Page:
Former House Speaker Newt Gingrich announced the launch of a presidential campaign for the next election cycle on Wednesday.
Gingrich wrote in a tweet, "Today I am announcing my candidacy for President of the United States." Along with the message, the newly-minted Republican contender included a link to video of his campaign announcement. The link, however, appeared to be broken at the time it was sent.
"I'm announcing my candidacy for president of the United States because I believe we can return America to hope and opportunity, to full employment, to real security, to an American energy program, to a balanced budget," Gingrich says in the video dispatched to supporters. "I worked with President Ronald Reagan in a very difficult period. We got jobs created again. Americans proud of America. And the Soviet Union disappeared."
While recent polls haven't shown Gingrich to be running at the front of the pack of likely Republican presidential contenders, the former speaker is perhaps one of the better known conservative names eyeing the GOP nomination to take on President Barack Obama in 2012.
Earlier this year, Gingrich formed an exploratory committee in weighing a bid for the White House. His roll out of the organization appeared to be a bit disorganized and generated some confusion. Nevertheless, the move allowed him to begin raising money for a presidential campaign.
The effort comes as an opportunity for Gingrich to revive his career after resigning in disgrace from the U.S. House of Representatives more than a decade ago. The presidential hopeful may find success in connecting with voters on the conservative end of the political spectrum; however, he will nevertheless have political baggage to contend with on the trail.
The AP relays background on Gingrich's political past:
The conservative former Georgia congressman rose to power after leading the GOP to its first majority in the House in 40 years, spearheading the Republican revolution in the 1994 elections and pledging to adhere to his party's "Contract with America."
Once at the top of the House, he challenged the first-term Democratic president, Bill Clinton, at every turn. A spending fight between Gingrich and Clinton led to federal government shutdowns in 1995 and 1996, and Gingrich watched his popularity fall.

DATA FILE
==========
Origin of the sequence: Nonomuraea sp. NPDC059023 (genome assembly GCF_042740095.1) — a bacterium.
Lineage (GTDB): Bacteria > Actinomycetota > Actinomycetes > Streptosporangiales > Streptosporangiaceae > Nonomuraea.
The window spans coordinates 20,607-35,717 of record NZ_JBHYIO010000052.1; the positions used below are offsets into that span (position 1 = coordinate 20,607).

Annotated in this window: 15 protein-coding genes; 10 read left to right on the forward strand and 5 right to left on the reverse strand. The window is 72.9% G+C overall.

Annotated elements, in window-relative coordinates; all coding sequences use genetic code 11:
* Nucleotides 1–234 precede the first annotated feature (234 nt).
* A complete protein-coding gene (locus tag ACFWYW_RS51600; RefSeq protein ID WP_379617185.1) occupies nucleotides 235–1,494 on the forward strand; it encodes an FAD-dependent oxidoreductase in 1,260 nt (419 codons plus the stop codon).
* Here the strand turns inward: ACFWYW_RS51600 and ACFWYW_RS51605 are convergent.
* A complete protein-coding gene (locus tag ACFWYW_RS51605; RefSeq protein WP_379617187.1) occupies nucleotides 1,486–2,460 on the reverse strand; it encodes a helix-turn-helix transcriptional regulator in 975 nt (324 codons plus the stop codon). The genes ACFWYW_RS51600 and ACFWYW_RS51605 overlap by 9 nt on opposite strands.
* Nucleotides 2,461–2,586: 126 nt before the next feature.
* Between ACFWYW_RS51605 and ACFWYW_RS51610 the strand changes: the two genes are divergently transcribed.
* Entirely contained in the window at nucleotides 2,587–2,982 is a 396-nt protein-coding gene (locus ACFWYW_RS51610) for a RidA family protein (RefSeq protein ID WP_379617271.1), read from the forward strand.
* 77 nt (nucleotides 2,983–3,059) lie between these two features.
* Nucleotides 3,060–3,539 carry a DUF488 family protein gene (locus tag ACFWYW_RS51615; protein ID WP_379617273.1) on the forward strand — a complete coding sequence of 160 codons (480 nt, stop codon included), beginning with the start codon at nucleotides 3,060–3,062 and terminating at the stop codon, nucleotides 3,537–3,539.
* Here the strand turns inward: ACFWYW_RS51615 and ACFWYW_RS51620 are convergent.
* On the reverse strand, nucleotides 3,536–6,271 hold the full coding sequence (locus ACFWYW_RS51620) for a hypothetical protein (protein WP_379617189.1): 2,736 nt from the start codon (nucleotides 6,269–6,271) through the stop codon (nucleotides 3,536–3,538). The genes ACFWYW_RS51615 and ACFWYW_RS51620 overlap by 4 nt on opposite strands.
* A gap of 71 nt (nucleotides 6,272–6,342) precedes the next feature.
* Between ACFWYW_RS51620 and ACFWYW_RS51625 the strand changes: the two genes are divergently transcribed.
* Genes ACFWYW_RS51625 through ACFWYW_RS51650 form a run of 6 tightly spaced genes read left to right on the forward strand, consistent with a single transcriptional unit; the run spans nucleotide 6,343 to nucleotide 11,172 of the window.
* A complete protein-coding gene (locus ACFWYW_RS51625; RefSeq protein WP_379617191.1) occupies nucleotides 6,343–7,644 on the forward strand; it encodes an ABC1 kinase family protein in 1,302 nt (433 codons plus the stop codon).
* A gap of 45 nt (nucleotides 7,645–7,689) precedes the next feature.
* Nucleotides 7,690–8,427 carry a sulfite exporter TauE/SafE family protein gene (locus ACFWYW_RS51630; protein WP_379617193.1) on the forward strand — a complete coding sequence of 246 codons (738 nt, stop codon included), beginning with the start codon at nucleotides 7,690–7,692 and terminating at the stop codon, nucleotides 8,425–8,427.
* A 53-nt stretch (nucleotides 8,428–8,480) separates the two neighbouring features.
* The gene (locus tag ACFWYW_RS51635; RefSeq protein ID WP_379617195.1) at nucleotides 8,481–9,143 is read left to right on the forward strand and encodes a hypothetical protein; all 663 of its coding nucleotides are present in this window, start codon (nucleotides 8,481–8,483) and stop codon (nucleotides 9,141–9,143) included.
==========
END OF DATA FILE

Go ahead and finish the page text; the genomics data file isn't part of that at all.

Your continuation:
He faced charges of hypocrisy after revelations that he was carrying on an affair with a congressional aide at the same time he was criticizing Clinton's relationship with White House intern Monica Lewinsky. He divorced his second wife and married the aide, Callista Bisek; she now goes by her husband's surname.
In an interview earlier this year with a Christian broadcaster, Gingrich said his focus on his job contributed to his infidelity and the failure of his two previous marriages.
Ethics questions also dogged him as speaker.
Gingrich faced some 84 ethics complaints; they were leveled mostly by House Democrats who were in the minority and focused on what critics called his blurring of the lines between politics and his personal life. All but one of those complaints was dismissed with no penalty.
He paid $300,000 for the cost of investigating the final complaint – whether Gingrich's college course had violated federal tax law – as part of an agreement with House ethics investigators. Led by Republicans, the ethics committee never reached a conclusion about that allegation. And the IRS cleared the organizations connected with the course of any tax violations.
He stepped down from the House in 1999.
Gingrich addresses his political career in the U.S. House of Representatives in the video released on Wednesday afternoon announcing his campaign.
"As Speaker of the House, I worked to reform Welfare, to balance the budget, to control spending, to cut taxes, to create economic growth," he says. "We've done it before, we can do it again. I want your help because no one person in the Oval Office can get this done. We Americans are going to have to talk together, work together, find solutions together and insist on imposing those solutions on those forces that don't want to change. There are some people who don't mind if America becomes a wreck as long as they dominate the wreckage, but you and I know better."
Below, video of Gingrich's announcement.
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